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113th Congress                                                   Report
                        HOUSE OF REPRESENTATIVES
 2d Session                                                     113-330

======================================================================



 
        ENDANGERED SALMON AND FISHERIES PREDATION PREVENTION ACT

                                _______
                                

   January 23 (legislative day, January 21), 2014.--Committed to the 
 Committee of the Whole House on the State of the Union and ordered to 
                               be printed

                                _______
                                

 Mr. Hastings of Washington, from the Committee on Natural Resources, 
                        submitted the following

                              R E P O R T

                             together with

                            DISSENTING VIEWS

                        [To accompany H.R. 1308]

      [Including cost estimate of the Congressional Budget Office]

    The Committee on Natural Resources, to whom was referred 
the bill (H.R. 1308) to amend the Marine Mammal Protection Act 
of 1972 to reduce predation on endangered Columbia River salmon 
and other nonlisted species, and for other purposes, having 
considered the same, report favorably thereon without amendment 
and recommend that the bill do pass.

                          Purpose of the Bill

    The purpose of H.R. 1308 is to amend the Marine Mammal 
Protection Act of 1972 to reduce predation on endangered 
Columbia River salmon and other nonlisted species.

                  Background and Need for Legislation

    The Marine Mammal Protection Act (MMPA) has resulted in 
California sea lions and certain populations of Steller sea 
lions being restored to historic levels. Steller sea lions are 
protected under the MMPA, and the Western population of these 
sea lions is also listed under the Endangered Species Act 
(ESA). Another population of Steller sea lions, the Eastern 
population, was delisted under the ESA by the National Marine 
Fisheries Service (NMFS) in September 2013.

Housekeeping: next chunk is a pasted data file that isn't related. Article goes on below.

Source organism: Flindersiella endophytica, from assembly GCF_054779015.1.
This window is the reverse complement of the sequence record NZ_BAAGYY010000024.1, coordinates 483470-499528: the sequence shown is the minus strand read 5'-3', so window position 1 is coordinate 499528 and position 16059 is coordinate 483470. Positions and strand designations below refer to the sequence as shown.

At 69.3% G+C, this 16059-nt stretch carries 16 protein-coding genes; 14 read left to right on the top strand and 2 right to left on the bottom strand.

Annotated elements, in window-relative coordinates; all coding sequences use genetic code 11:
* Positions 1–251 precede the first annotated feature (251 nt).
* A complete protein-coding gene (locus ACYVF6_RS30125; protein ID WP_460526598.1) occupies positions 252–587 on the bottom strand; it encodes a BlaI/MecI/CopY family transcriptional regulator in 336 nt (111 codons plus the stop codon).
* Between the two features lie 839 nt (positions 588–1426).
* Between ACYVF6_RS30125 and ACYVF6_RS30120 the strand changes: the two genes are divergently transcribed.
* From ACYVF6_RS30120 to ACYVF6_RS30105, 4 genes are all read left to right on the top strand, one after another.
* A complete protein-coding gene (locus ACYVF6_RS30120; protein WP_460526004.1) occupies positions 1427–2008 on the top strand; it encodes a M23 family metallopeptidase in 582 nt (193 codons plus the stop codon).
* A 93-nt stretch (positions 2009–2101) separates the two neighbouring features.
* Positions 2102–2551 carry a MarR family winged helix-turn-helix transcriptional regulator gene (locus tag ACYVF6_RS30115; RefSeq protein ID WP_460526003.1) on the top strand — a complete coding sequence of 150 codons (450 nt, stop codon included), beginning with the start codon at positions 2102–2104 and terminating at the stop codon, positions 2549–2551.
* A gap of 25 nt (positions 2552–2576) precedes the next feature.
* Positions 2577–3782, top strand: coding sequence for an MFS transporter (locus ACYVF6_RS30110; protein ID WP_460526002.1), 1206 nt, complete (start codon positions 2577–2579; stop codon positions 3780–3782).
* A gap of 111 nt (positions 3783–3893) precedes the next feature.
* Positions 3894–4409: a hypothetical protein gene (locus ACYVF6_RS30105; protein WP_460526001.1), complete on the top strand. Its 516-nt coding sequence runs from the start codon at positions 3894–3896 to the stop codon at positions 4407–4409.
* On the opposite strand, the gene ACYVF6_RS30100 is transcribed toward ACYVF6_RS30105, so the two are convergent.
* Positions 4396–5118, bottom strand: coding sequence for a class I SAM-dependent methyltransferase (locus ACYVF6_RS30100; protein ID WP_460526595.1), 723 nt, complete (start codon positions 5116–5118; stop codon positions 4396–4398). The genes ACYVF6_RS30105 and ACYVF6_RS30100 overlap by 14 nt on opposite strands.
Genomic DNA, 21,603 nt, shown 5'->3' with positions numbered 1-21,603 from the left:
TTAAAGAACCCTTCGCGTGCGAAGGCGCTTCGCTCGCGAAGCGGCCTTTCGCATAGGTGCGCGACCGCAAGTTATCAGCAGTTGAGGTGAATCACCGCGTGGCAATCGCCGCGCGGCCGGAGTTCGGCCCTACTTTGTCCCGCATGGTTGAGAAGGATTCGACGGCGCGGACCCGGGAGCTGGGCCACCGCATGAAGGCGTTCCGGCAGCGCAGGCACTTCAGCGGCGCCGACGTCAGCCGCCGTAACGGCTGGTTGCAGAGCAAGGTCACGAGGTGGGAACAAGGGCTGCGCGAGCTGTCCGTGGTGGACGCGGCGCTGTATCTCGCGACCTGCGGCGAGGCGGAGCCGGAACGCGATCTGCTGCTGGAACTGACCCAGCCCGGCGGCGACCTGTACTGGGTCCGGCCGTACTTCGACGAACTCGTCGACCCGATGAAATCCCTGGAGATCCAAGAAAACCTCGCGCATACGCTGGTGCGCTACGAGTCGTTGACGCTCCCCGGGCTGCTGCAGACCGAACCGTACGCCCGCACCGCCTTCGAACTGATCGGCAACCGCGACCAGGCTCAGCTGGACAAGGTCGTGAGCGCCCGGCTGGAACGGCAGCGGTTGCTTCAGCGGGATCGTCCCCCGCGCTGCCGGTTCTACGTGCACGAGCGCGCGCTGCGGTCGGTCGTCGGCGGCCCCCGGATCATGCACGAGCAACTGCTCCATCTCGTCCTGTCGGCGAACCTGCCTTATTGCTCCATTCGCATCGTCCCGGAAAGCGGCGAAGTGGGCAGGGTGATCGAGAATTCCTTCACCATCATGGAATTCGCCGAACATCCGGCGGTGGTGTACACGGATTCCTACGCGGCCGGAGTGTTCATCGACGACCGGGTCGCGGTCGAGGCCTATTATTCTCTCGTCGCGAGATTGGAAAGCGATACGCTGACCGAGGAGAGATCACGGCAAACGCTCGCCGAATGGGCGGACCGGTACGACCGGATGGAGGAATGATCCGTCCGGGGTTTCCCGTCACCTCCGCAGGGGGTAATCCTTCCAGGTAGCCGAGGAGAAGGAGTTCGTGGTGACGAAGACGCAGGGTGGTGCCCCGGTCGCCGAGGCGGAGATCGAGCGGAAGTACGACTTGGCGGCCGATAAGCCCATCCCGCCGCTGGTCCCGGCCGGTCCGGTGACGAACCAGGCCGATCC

The current MMPA allows for the lethal removal of marine 
mammals in narrow instances. Section 120, which was added by 
the 1994 amendments to the MMPA, allows States to apply to the 
Secretary of Commerce for an authorization to lethally take a 
nuisance pinniped, except those listed under the ESA, 
identified as having a ``significant negative impact'' on ESA 
listed salmon stocks. This section requires the Secretary of 
Commerce to review the impacts of California sea lions and 
Pacific harbor seals on West Coast salmon and recommend a 
course of action. The original report was completed and 
submitted to Congress. A second report with specific 
recommendations for MMPA amendments was submitted by NMFS in 
1999. NMFS recommended that Congress amend MMPA to include 
site-specific management, including the use of lethal and non-
lethal removal of California sea lions and harbor seals. 
However, changes have been made to Section 120 since then, and 
the result has been a huge increase in sea lions feasting on an 
increasing amount of ESA-listed and other fish species in the 
Columbia River and its tributaries.
    Increasing Numbers of Sea Lions in Columbia River. The Army 
Corps of Engineers has reported that the daily average of 
pinnipeds (harbor seals, Steller sea lions, and California sea 
lions) at Bonneville Dam on the Columbia River have steadily 
increased over the past several years. NMFS reported that in a 
typical May there are roughly 3,000 Pacific harbor seals, 1,000 
Steller sea lions, and 800 California sea lions resting in 
haul-out sites in the Columbia River estuary. Each of these 
animals feed in the Columbia River and nearshore marine areas 
on a variety of prey, including squid, smelt, herring, 
flatfish, perch, pollock, hake, rockfish, sturgeon and salmon.